“Goll!” Doug exclaims over the phone that evening, “Blessing’s driving! I’m scared for my life!” I too had noticed driving seems to be a wild adventure here, though Blessing hadn’t seemed to me to be particularly worse than anyone else.

The reference to the later plane crash might be moved elsewhere. I thought about wriitng about the hotel check in because once again they showed me all the lightswitches, turned on the tv, and set the AC to blast, but altogether it seemed too mundane and similar to the previous hotel check in only a few pages earlier.




   In other other news, in real life yesterday we had an earthquake! Here! In Australia. All my coworkers attested to not figuring out what was going on until after it was over, even though two were in the warehouse where tall shelving swayed alarmingly. Being from California I stopped what I was doing the moment it started and was like
an earthquake? no it can't be??. I looked around for hanging lamps or other items that might be swinging, but there were none in the vicinity. A nearby coworker was workign away as if nothing was happening, so I was just starting to wonder if maybe I'd just had a random feeling of vertigo when the coworker asked me why water was spurting out of a hole in a water-tank, that must have been just above the waterline. Finally I had my proof that it was an actual earthquake! How exciting!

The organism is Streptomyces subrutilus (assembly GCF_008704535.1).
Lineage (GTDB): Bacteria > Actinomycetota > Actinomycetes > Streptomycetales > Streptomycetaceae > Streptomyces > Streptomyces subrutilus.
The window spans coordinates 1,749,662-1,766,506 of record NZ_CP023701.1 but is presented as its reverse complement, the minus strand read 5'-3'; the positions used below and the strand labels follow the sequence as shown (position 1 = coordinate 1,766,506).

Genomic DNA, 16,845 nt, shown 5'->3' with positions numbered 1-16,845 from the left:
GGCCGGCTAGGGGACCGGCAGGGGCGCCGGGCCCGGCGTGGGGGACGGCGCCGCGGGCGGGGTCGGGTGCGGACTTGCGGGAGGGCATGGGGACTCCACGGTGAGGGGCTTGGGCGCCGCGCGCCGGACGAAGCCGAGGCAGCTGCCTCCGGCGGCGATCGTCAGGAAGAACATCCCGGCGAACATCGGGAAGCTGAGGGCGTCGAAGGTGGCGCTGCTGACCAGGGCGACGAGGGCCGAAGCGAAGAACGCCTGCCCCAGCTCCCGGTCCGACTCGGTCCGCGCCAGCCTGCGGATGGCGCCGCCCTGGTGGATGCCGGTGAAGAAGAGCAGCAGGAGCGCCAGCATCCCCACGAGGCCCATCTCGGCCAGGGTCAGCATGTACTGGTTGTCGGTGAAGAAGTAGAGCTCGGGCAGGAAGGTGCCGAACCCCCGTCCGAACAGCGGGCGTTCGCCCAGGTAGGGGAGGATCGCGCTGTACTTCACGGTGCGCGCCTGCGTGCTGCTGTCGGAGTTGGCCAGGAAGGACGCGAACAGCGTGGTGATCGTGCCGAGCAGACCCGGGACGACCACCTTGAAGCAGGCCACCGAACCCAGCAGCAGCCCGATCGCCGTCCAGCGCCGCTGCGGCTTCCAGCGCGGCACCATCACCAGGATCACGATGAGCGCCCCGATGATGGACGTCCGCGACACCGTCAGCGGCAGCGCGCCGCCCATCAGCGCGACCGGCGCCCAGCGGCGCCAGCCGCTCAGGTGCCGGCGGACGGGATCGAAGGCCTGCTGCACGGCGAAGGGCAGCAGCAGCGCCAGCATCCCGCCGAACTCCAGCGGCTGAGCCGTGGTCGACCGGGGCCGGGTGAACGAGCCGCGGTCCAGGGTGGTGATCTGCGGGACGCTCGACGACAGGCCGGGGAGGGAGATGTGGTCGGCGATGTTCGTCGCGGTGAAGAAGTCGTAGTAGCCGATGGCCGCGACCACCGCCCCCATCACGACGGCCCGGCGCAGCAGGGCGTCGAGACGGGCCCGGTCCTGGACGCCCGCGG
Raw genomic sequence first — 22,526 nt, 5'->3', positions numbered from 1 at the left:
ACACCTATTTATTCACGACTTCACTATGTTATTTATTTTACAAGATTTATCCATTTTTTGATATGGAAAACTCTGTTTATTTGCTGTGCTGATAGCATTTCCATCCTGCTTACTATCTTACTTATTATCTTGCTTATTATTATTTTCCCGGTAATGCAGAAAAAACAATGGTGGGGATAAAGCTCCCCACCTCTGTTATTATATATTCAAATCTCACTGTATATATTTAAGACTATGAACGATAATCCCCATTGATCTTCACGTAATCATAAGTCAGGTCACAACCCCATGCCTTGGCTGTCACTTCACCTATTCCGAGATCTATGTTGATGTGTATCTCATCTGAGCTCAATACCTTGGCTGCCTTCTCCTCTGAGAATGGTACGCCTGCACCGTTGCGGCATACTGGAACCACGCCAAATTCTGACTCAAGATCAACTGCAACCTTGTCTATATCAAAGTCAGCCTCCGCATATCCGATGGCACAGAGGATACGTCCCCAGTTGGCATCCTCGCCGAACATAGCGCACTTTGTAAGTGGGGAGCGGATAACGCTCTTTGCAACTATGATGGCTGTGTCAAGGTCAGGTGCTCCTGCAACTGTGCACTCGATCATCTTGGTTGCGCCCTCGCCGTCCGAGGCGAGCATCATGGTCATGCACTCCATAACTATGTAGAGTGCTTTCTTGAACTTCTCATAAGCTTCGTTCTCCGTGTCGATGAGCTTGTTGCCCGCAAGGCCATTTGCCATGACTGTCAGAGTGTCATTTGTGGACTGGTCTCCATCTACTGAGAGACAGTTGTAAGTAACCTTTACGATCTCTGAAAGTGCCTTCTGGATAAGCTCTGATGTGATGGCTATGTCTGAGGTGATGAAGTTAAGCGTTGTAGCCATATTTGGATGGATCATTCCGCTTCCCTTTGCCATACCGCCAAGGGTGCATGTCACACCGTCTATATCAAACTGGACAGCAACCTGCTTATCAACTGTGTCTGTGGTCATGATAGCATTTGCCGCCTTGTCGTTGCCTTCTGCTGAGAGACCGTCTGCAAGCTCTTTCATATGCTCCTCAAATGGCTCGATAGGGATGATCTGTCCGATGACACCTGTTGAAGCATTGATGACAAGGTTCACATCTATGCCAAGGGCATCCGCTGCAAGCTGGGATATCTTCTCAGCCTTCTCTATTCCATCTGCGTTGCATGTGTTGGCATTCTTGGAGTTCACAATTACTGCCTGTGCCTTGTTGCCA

It was apparently 5.9 on the richter scale, and just about 200 km away from me, I'm really surprised by how strongly it could be felt at such distance.

Numbat

Ibadan Against the Fulani Jihad

Okay this is really fresh off the press, first draft for sure, just finished writing it. Once again this is a "dream" sequence to give local history in a non-expositionary manner. I think what I might do is break this up and put it in several installments between days.



   I toss and turn in my bed like bacon sizzling on a grill. Without the exhaustion of a 27 hour journey which had made sleeping easy the night before, tonight the eight hour time difference has my body thinking 10pm is 2pm. The mosquito netting around the bed is gently illuminated with the dim golden glow of the somnolent city -- I leave the blackout blinds open, preferring city light to waking up in tomb-like darkness. Finally I drift to sleep, and let us once again suppose I had strangely accurate meflequinated dreams: